1.  The Conch--  The conch is the first major symbol that Golding introduces in the novel.  The boys find the conch gleaming "creamy...among the ferny weeds" (14).  Later Ralph uses the conch to call the boys together on the island and regulate their assemblies as a visual symbol for taking turns.  The conch comes to symbolize civilization and order.

2.  The Beast-- The 'Beast' is the sum of all the boys' fears on the island.  First mentioned in the second chapter by one of the littluns who says there was a "beastie...A snake thing.  Ever so big" (35).  The 'beast' represents the boys' fear of the unknown on the island, a metaphorical 'boogey-man.'  It makes the littluns have nightmares, and even the big boys fear the jungle at night.  Later on, Simon poses the idea that the beast on the island--"maybe it's only us"--that the source of evil on the island is really the boys themselves (88).

3.  The Lord of the Flies--  The Lord of the Flies is a fly-covered, nasty sow's head on a stick left by Jack and his hunters as an offering for the Beast.  Simon encounters the head in chapter eight, "A Gift for the Darkness."  Whether in a trance or hallucination, Simon and The Lord of the Flies have a conversation in which the Lord of the Flies confesses that he is the Beast:

"You knew, didn't you? I'm part of you? Close, close, close! I'm the reason why it's no go? Why things are what they are?" (143)

Named after Beezelbub from the Bible, the Lord of the Flies represents the innate evil in man and the boys' descent into savagery.

4.  Fire--  According to Ralph, fire is the most important thing on the island.  As one of his few rules, Ralph commands that a signal fire be kept on the mountain at all times, with the hope that a ship might spot the smoke and rescue them.  In this way, fire represents rescue.  Jack uses the fire as a destructive force of power and a form of control, like when he steals Piggy's glasses to make a fire for his hunters.  Ironically, it is Jack's enormous fire set in the end of the novel to flush out Ralph from the jungle that ends up catching the eye of a nearby cruiser, thus resulting in the boys' rescue.

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What are some of the minor symbols in Lord of the Flies?

The boys, Ralph, Jack, Simon and Roger are symbols in the book as well. 

Ralph symbolizes order, and leadership

Piggy symbolizes intelligence and the orderliness of society

Jack symbolizes the savagery and primal behavior that humanity is capable of exhibiting given the right circumstances

Simon represents the natural goodness of humanity

Roger represents brutality and violence to an extreme in society 

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What are some of the minor symbols in Lord of the Flies?

"Lord of the Flies" has many symbols.

One symbol is the conch shell. The boys use it to call meetings and to keep themselves in order. The shell represents the democratic process that the boys try to use to govern themselves.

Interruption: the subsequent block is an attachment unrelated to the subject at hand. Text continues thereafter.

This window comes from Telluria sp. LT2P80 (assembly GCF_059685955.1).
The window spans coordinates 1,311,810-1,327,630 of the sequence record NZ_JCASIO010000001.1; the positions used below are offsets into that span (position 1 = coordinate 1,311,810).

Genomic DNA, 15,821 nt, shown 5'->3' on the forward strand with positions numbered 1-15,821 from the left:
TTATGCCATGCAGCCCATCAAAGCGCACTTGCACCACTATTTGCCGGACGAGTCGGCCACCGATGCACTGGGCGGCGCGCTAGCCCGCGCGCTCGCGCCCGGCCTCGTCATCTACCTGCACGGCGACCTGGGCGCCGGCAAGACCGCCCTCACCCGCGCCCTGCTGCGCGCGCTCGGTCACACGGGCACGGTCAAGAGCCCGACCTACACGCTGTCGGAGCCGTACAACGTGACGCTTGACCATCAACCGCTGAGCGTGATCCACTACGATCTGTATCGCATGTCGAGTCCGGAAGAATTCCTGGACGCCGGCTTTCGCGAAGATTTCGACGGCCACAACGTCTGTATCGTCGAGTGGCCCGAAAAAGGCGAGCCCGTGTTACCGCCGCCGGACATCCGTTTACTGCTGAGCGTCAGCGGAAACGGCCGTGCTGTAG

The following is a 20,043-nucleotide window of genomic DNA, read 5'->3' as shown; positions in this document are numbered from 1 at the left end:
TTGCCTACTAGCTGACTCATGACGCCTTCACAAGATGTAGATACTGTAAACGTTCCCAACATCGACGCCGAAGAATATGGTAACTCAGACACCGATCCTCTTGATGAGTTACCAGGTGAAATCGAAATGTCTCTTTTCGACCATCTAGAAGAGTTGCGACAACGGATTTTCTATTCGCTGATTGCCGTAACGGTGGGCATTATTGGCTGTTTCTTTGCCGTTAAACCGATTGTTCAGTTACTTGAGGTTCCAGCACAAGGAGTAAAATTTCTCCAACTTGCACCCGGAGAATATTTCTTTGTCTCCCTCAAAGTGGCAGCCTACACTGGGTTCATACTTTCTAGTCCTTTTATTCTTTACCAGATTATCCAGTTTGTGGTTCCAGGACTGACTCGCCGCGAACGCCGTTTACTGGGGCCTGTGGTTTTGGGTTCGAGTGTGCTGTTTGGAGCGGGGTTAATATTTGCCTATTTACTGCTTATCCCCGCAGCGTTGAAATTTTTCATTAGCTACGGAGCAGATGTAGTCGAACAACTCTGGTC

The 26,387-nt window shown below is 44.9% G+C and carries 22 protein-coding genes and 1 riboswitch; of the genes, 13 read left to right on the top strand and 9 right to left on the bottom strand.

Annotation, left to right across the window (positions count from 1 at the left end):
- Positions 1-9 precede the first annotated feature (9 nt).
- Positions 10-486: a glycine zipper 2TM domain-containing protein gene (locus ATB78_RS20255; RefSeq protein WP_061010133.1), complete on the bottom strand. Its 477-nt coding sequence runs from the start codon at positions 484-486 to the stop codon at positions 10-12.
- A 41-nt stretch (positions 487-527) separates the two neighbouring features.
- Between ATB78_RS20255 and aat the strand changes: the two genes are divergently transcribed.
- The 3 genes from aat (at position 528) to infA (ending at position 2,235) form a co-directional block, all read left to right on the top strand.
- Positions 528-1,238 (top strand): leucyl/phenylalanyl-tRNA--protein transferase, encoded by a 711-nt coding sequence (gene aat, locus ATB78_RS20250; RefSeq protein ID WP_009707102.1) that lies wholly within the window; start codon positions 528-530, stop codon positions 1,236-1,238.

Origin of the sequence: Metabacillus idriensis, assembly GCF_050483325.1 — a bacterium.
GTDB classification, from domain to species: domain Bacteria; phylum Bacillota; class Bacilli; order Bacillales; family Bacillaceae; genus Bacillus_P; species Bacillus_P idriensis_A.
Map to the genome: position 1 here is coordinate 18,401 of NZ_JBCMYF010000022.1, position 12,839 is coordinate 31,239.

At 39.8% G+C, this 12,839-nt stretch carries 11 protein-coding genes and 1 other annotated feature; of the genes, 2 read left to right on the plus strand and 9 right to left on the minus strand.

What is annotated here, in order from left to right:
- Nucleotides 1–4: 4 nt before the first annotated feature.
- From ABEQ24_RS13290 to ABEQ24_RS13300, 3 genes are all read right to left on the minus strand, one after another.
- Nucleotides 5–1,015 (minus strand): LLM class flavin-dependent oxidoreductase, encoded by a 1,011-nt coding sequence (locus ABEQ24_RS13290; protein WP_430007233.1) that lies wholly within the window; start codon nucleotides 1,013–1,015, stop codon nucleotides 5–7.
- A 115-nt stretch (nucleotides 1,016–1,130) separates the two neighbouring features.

Piggy's glasses are another symbol. Because Piggy is intelligent, the glasses represent science and innovation on the island.

The signal fire symbolizes how connected the boys on the island are to the rest of civilization. The fire is constantly being moved, going out, or having to be maintained.

The beast represents the savagery of humanity.

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What are some major symbols from the novel Lord of the Flies?

The Conch-- The Conch shell represents order and civilization within the novel.  Ralph first uses it to call the other boys to their first assembly, and the boys show him the same respect to authority as they had the man with the megaphone at the airport.  Later, Ralph institutes the conch as a symbol of order in their assembly meetings, using it to signal when each boy has the floor and right to speak. 

The Signal Fire--Ralph is adamant about maintaining the signal fire throughout the novel.  He stresses its importance as their one chance to be rescued.  In many ways, the signal fire becomes the link between the boys and civilization.

The Beach--The beach is portrayed by Golding as being warm, golden, and inviting.  The boys set up their camps there in the protection of open light and sunshine.  The beach symbolizes safety.

The Jungle--Dark and mysterious, the jungle represents the unknown.  Depicted as having shadows and twisty creepers with shaded paths, the jungle becomes a fearful place for many of the boys who worry about what its dark corners might conceal.

The Lord of the Flies--One of the strongest symbols in the novel, the Lord of the Flies appears to Simon in the rotting visage of the sow's head.  The Lord of the Flies represents true evil and the genuine nature of the beast.

The Beast-- Symbolic of all the boys' worst fears and nightmares, the Beast takes many forms in the novel, from a 'snake thing' to a beast from the water or air.  The Beast symbolizes fear itself.